Calling AI Art A Photo Or A Painting Is Fraud!

artificial intelligence ai art
Credit: Adobe Stock

AI “art” is a popular topic in the world of photography and painting. AI (artificial intelligence) is also getting a lot of attention in the news media. Photography and art sites are being flooded with AI “art” pretending to be photos or paintings. This is because it is a fast and easy track to likes and internet fame. In reality, it is a misrepresentation; a fraud. AI “art” is not a photo or a painting. It is a different method of creating an image.

Some simple definitions can help explain this.

  • Painting is the practice of applying paint, pigment, color or other medium to a solid surface. [source: Wikipedia].
  • Photograph – an image created by light falling on a photosensitive surface, usually photographic film or an electronic image sensor. [source: Wikipedia] The image may be further processed (post-processed) via darkroom or digital editing techniques.
  • AI art – any artwork, particularly images and musical compositions, created through the use of artificial intelligence (AI) programs, such as text-to-image models and musical generators. [source: Wikipedia] AI images may also be post-processed via Photoshop, etc.

Clearly, these 3 methodologies are very different. Despite these differences they can yield similar looking results. Sometimes, it can be difficult to tell whether an image is a painting, a photograph or an AI image.

Looking Like A Photo Doesn’t Make It A Photo

Implicit with calling an image a photo or a painting is that you are affirming the method used to create that image. The methodology is what defines it as a photo or painting. The fact that something looks like a photo or painting is not the defining characteristic. To be clear, not being able to call an AI image a photo is not a judgement on the merits of the image. It doesn’t mean the image is good or bad. It simply means it is not a photo; nothing more. An AI image can be a beautiful and captivating image which is great. But it isn’t a photo or painting.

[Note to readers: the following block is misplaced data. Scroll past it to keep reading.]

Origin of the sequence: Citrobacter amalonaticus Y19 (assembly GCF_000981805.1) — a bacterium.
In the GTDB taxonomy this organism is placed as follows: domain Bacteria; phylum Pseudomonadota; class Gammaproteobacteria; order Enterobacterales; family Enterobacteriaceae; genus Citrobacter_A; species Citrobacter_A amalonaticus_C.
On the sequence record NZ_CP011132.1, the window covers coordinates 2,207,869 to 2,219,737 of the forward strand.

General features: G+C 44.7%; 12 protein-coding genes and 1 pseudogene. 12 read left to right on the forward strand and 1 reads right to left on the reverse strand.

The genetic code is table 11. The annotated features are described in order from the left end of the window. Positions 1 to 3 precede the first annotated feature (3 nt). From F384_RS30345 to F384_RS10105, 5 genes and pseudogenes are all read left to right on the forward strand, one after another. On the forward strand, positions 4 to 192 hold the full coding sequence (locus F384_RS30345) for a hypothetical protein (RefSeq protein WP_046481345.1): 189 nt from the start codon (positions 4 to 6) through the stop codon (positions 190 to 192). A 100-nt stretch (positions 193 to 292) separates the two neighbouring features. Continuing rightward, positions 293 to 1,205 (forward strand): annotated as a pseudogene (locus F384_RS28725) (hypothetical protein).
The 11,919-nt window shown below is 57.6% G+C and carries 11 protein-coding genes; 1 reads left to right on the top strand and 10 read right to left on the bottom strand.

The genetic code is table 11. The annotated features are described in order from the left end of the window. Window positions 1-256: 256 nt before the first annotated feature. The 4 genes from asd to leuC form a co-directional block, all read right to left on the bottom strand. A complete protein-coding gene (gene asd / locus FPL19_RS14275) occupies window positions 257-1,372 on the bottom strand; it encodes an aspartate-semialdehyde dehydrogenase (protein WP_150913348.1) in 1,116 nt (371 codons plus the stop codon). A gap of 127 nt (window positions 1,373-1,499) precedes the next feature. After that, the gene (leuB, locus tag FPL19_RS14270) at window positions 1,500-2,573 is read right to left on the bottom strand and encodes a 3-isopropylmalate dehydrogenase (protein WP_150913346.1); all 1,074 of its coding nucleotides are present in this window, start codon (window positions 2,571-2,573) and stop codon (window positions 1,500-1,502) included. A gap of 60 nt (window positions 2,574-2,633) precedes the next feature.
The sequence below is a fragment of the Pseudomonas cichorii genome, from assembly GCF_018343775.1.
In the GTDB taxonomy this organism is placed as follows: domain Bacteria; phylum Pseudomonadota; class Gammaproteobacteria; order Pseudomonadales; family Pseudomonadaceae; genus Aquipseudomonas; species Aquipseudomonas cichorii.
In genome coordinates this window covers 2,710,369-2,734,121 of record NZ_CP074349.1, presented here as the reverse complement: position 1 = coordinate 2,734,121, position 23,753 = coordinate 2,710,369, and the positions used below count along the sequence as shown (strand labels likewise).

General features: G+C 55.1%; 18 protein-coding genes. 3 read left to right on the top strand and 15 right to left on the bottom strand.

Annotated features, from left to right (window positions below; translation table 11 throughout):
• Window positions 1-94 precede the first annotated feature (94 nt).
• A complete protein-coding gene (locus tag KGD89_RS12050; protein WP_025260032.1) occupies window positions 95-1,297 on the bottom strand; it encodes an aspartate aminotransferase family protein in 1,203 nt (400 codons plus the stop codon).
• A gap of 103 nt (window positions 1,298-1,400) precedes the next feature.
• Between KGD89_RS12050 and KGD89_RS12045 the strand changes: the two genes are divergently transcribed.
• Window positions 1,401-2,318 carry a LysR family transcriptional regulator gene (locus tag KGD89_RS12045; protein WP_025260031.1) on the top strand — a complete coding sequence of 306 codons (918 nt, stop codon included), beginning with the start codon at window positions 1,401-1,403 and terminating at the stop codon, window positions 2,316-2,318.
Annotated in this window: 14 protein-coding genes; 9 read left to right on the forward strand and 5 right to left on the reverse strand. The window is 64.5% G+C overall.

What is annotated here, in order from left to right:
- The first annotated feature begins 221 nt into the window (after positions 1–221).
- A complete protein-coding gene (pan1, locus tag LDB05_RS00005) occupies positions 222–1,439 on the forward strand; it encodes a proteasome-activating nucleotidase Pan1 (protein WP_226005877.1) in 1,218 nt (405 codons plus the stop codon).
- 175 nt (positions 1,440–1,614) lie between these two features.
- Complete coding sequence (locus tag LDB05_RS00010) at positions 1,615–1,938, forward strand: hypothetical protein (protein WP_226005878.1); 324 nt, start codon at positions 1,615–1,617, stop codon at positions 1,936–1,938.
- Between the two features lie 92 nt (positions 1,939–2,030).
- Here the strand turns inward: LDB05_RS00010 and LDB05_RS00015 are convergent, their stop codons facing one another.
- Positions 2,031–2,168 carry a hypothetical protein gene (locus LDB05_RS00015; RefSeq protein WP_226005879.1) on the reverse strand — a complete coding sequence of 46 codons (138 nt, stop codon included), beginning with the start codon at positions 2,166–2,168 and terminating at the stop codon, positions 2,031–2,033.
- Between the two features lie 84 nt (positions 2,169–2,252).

Perhaps more importantly, when submitting photos to a website where I want to stand out from other people’s photos, or websites that have a curation or selection process, or to a photography competition, or when selling a photo, I expect a level playing field that all the “photos” are truly photos. This is also true when I want to buy a photo. If I’m spending money on a photo, it better be a true photo.

Why Has This Become An Issue Only Recently

For quite some time there have been paintings that look like photos and vice versa. Despite this, there hasn’t been a lot of photos that claim to be paintings or paintings being called photos. I think there are a number of reasons for this.

  1. Both photography and painting involve a investment in equipment, practice, skill development, and time to become good at it. As a result, both types of artists are proud of their work in their chosen field and therefore tend to “stay in their lane”.
  2. There are plenty of sites to post dedicated to either photography or painting. Some have sections for both. This gives them ample opportunity to display their work within their field.

AI images are relatively new development and have quickly become popular. It is with this rise in popularity that we have seen AI Images invading other sites by impersonating photographs or paintings. The reasons I see for this are:

  1. There aren’t many sites dedicated to AI Images or photo/painting sites that have a separate category for AI images. So where can people that create AI images share them? They have limited valid options.
  2. The investment to create AI images is small. It takes little equipment (which most people already have) or time to learn. The siren song of fast and easy likes and internet popularity is very strong. It’s there for the taking. All you have to do is call your AI image a photo or painting and post it everywhere.

An Egregious Example

Artnet News recently published a story about Instagram “artist”, Jos Avery. In October, 2022 Avery began posting primarily black-and-white portraits with sharp facial features and blurred backgrounds. He initially insisted these were taken with a Nikon D810 camera and even included fictional backstories for some of the subjects. Many of the images are quite good.